Scope and Contents
The Abernethy manuscript miscellany collection is comprised of 19 boxes (18 regular and 1 oversize) organized alphabetically by author last name. This collection includes original manuscript and typescript letters and writings from American authors throughout the 19th and 21st centuries. Transcriptions of original manuscript letters are available for some items.
- 1835 - 2000
- Glazier, Lyle (Person)
Conditions Governing Access
Open for research without restrictions.
Biographical / Historical
Lyle E. Glazier (1911-2004) was born in Leverett, Massachusetts to Harry Lee and Mertie Abby (Briggs) Glazier. Glazier attended Middlebury College as a member of the class of 1933. He received a Master of Arts degree from the Bread Loaf School of English in 1937, and a doctorate from Harvard University in 1950.
Glazier served as Principal of the Northfield Massachusetts Center Graded School from 1934-1935, Housemaster of the Mount Hermon School for Boys in Gill, Massachusetts from 1935-1937, English instructor at Bates College from 1937-1942, and English instructor at Tufts College from 1942-1944. Glazier served as assistant in Shakespeare at Harvard University from 1944-1945, teaching fellow at Harvard and Radcliffe College from 1945-1952, assistant professor of English at the University of Buffalo from 1947-1952, and associate professor and chairman of American Studies at the University of Buffalo from 1952-1963.
Glazier was professor of English and American studies at SUNY Buffalo from 1965-1972, Fulbright chair of American Studies at the University of Istanbul from 1961-1963, Fulbright Lecturer at Hacettepe University in Ankara, Turkey from 1968-1969, visiting professor from 1970-1971, and lecturer at University Madras in India from 1970-1971.
He acted as a consultant of thematic studies for the City University of New York from 1973-1975, visiting professor at Sana's University in North Yemen in 1980, and volunteer adjunct professor in African American literature at Southern Vermont College in Bennington, Vermont from 1984-1985. Glazier also acted as a United States Information Service volunteer expert in American Literature in India in 1971, and volunteer professor at Miles College in Birmingham in 1967.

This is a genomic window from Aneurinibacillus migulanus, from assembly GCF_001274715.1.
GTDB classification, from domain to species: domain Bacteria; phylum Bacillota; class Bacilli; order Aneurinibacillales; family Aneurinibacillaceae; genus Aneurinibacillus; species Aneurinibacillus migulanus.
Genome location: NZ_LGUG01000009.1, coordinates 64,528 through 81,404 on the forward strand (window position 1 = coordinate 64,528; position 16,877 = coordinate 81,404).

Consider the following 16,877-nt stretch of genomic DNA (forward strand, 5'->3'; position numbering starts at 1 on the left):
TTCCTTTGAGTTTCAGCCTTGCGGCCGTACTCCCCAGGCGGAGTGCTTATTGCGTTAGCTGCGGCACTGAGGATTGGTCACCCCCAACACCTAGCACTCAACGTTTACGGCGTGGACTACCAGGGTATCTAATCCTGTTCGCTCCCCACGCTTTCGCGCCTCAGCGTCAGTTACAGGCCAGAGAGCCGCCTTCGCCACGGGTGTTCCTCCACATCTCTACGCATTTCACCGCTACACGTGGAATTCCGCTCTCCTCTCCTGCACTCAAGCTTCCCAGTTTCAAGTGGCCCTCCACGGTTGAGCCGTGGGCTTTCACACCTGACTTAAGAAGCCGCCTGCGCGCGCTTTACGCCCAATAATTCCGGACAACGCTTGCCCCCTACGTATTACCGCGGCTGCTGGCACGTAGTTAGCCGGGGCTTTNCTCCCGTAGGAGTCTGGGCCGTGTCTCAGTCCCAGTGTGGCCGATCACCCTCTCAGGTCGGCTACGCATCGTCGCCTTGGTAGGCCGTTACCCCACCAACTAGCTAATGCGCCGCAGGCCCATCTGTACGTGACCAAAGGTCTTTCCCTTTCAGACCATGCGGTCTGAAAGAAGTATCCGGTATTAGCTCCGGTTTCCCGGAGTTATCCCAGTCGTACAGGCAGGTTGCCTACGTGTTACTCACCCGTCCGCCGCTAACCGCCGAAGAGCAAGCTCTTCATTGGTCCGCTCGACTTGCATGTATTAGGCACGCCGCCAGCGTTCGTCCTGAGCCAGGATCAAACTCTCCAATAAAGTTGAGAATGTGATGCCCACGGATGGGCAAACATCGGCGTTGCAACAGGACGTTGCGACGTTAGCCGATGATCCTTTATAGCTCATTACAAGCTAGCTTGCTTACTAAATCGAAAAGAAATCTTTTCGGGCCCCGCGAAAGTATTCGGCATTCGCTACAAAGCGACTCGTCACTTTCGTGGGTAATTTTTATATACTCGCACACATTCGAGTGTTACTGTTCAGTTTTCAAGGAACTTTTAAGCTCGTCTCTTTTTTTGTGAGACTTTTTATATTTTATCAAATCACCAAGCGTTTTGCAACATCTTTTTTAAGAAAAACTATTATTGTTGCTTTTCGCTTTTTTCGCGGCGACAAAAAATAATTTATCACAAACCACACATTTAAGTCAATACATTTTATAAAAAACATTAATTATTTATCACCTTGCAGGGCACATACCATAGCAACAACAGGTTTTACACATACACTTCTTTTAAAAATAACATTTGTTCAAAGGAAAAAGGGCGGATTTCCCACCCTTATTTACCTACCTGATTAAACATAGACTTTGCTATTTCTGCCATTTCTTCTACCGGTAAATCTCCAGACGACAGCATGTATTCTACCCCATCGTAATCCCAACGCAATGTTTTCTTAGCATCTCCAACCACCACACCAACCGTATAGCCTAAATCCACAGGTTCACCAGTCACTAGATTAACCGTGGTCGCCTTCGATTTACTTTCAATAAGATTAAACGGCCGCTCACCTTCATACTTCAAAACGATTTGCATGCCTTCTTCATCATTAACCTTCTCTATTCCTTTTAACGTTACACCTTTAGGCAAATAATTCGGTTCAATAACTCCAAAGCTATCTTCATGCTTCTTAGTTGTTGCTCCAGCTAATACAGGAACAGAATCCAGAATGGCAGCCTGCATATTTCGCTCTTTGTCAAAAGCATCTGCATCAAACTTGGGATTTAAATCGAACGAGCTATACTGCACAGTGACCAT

Glazier was featured in the Marquis' "Who's Who in the World," and was a member of the Academy of American Poets, the Vermont Council on the Arts, the Bennington Area Arts Council, the Gallery NOBIAS, the Poets and Writers Modern Language Association, the Poetry and Rare Books Collection of SUNY, the Friends of the Bennington Free Library, and the Friends of the Middlebury College Library.
His written works include his unpublished autobiography Wicked...and Spotless as the Lamb, Searching for Amy, Azubah Nye, Prefatory Lyrics, Great Day Coming, Stills from a Motion Picture, and others.
In June of 1952, Glazier was summoned before the House Un-American Activities Committee for suspected Communist party membership, based on his previous support of American socialist politicians.
Glazier married Middlebury College classmate Amy L. Niles (1911-1987) in 1939. They had three children: Laura, Susan, and Alis. Amy died in 1987 following a long illness. Glazier writes a great deal about his sexual/romantic relationships with Amy and others, primarily in his correspondence. Glazier was an openly gay man (particularly in the years following Amy's death), and much of his writing (see correspondence) concerns AIDS and the gay community in the 1980s as well as his reflections on his own sexuality. In the 1950s, prior to his tenure in Turkey, Glazier was discovered having sex with a man in a public restroom, after which he was required to undergo electroshock aversion therapy and was forced by university administration to leave his teaching position in Buffalo. While in Turkey, Glazier met author James Baldwin, an event which he would write about at some length.
Glazier died on October 21, 2004, at Prospect Nursing Home in North Bennington, Vermont, at the age of 93.
Language of Materials